The Intifada, as most of us know, is a rebellion centered around blowing up pizzerias during lunch hour and dance halls on Saturday nights. One might think the Grey Lady would be hip to such phraseology, but alas, they’re not anti-Semites so everyone should stop accusing them of being brain dead, tone deaf, and a total waste of time.

      But I digress. It could be the Independent has connections to Ali Abomination, too. I’m sure, for example, they follow his Twitter feed (with an extra special heavy emphasis on Twit).

    • Margaret. The material in the video is disgusting. Do you not feel that some Jewish families are behaving badly taking their little children though the streets of the Old City at a time such as this?

      • Bloody Jewish parents who taking their children to a Jewish school in London….at a time such this….

      • It is indeed parents’ fault for having children and placing them in this dangerous world as a temptation to all those who might feel like murdering them

  2. Honest Reporting destroys the lies of NY Times Pallywood writer Diaa Hadid.

    http://honestreporting.com/new-york-times-claims-palestinian-rock-throwing-attack-an-accident/
    New York Times Claims Palestinian Rock Throwing Attack an “Accident”
    September 27, 2015

    Why can’t New York Times reporter Diaa Hadid bring herself to acknowledge that rocks don’t just rise up and strike Israeli vehicles without someone i.e. Palestinians, deliberately picking them up and throwing them?

    Perhaps because the former Electronic Intifada writer simply doesn’t see attacks on Israeli civilians as anything but an accident.

    Such was the New York Times’s recent reporting after Alexander Levlovich was killed by Palestinians who threw rocks at his car. Now, with the news that Israeli police have arrested four Palestinian youths allegedly responsible, this is how Hadid covers the story in the New York Times:

    Four Palestinian youths have been detained in the death of an Israeli man who drove his vehicle into a light pole in East Jerusalem two weeks ago after it was hit by rocks, the Israeli police said Saturday.

    The man, Alexander Levlovich, 64, died of his injuries after the accident on the first day of Rosh Hashana, the Jewish New Year, on Sept. 13.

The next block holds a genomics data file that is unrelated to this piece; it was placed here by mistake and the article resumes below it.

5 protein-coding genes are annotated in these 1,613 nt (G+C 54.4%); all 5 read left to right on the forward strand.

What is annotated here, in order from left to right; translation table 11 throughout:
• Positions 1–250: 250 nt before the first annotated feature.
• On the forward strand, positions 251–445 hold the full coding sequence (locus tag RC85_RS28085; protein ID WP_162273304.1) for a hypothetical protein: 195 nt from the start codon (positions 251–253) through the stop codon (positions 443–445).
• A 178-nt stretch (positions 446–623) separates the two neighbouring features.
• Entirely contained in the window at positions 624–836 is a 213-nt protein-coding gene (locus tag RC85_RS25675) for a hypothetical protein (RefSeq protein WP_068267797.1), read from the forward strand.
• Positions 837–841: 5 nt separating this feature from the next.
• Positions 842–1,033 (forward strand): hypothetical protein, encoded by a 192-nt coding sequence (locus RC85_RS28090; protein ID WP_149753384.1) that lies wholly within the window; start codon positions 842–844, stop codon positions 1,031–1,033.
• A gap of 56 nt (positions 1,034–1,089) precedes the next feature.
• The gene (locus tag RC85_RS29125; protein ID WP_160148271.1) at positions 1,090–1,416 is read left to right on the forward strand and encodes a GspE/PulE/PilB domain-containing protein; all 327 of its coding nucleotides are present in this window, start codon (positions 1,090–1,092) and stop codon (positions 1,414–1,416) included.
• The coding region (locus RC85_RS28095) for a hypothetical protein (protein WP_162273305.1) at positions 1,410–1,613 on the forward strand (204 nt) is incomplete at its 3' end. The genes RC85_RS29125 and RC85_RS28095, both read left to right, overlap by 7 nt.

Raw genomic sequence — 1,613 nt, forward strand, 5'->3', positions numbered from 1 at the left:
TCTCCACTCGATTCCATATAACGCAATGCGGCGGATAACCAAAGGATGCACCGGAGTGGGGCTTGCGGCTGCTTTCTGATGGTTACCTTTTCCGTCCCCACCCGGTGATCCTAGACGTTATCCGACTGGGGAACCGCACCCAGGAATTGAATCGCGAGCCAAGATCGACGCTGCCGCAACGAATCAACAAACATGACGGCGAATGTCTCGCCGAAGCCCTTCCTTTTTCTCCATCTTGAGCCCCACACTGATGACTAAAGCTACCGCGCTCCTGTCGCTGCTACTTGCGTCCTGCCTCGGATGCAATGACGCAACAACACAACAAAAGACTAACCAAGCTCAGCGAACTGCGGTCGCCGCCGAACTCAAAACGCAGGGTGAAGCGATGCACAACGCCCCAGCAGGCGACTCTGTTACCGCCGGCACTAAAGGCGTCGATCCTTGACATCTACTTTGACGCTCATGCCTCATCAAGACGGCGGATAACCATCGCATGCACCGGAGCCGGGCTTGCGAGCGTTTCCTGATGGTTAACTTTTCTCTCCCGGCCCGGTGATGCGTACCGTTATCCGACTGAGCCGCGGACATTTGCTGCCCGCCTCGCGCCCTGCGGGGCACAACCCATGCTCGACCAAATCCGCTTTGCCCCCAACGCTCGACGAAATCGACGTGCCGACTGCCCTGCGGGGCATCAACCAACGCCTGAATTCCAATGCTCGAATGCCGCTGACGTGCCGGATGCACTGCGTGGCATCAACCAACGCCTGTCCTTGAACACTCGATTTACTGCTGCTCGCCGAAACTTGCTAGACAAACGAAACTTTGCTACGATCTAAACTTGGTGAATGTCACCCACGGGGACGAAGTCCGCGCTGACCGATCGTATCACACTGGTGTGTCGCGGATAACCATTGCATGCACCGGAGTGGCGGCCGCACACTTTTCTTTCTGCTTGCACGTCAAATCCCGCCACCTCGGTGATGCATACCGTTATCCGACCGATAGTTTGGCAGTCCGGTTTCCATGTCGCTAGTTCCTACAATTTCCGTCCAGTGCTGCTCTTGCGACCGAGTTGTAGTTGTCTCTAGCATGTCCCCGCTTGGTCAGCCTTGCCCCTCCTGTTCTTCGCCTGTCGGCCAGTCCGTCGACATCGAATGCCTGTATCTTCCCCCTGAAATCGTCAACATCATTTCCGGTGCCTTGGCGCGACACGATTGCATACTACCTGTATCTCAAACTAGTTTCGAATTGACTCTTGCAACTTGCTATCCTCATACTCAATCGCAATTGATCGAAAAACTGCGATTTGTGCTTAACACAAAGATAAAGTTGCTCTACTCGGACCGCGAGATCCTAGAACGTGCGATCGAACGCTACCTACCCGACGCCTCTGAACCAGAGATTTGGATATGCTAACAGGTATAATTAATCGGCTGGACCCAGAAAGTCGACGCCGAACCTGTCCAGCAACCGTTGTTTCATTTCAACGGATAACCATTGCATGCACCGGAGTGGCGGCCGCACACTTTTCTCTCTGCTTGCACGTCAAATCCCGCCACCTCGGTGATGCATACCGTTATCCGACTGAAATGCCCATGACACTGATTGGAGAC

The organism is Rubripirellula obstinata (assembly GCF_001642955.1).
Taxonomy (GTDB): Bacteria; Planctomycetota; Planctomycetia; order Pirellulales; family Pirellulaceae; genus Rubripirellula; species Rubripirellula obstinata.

An accident?!!

    There was nothing accidental about this incident. Rocks can kill. Period.

    Perhaps the Palestinians responsible may claim in their defense that they never intended to kill anyone when they threw their rocks at a moving vehicle. That, however, is not for Diaa Hadid to speculate.

    Palestinians throw rocks at Israelis with the intent of causing as much damage as possible. The only accidents that take place in these violent attacks are when the perpetrators miss their targets, not when they hit them.

    Yet throughout Hadid’s report, there appears to be a conscious effort to separate the act of rock throwing from the cause of Levlovich’s death and in doing so, downplay the potential danger that rock throwing presents. She continues:

    The neighborhood [where the arrested suspects live] faces the road where Mr. Levlovich had the accident.
    Even the New York Times headline displays an appalling disconnect from reality:

    4 Youths Held in Death of Israeli Man Whose Car Was Hit by Rocks.
    By Diaa Hadid
    Sept 26, 2015

    This was a rock throwing attack that led to the murder of an innocent Israeli. The car was not simply “hit by rocks.” Alexander Levlovich did not simply die. He was killed by Palestinian rock throwers.

    Levlovich’s death was not an accident. Nor, it seems, are Diaa Hadid and the New York Times’s efforts to downplay the seriousness of Palestinian rock throwing, accidental either. Their biased reporting on this incident over the past few weeks has clearly demonstrated this.

    You can send your considered comments to the New York Times – nytnews@nytimes.com.

  3. It must be clear by now that British media deprives the British public of this crucial context intentionally.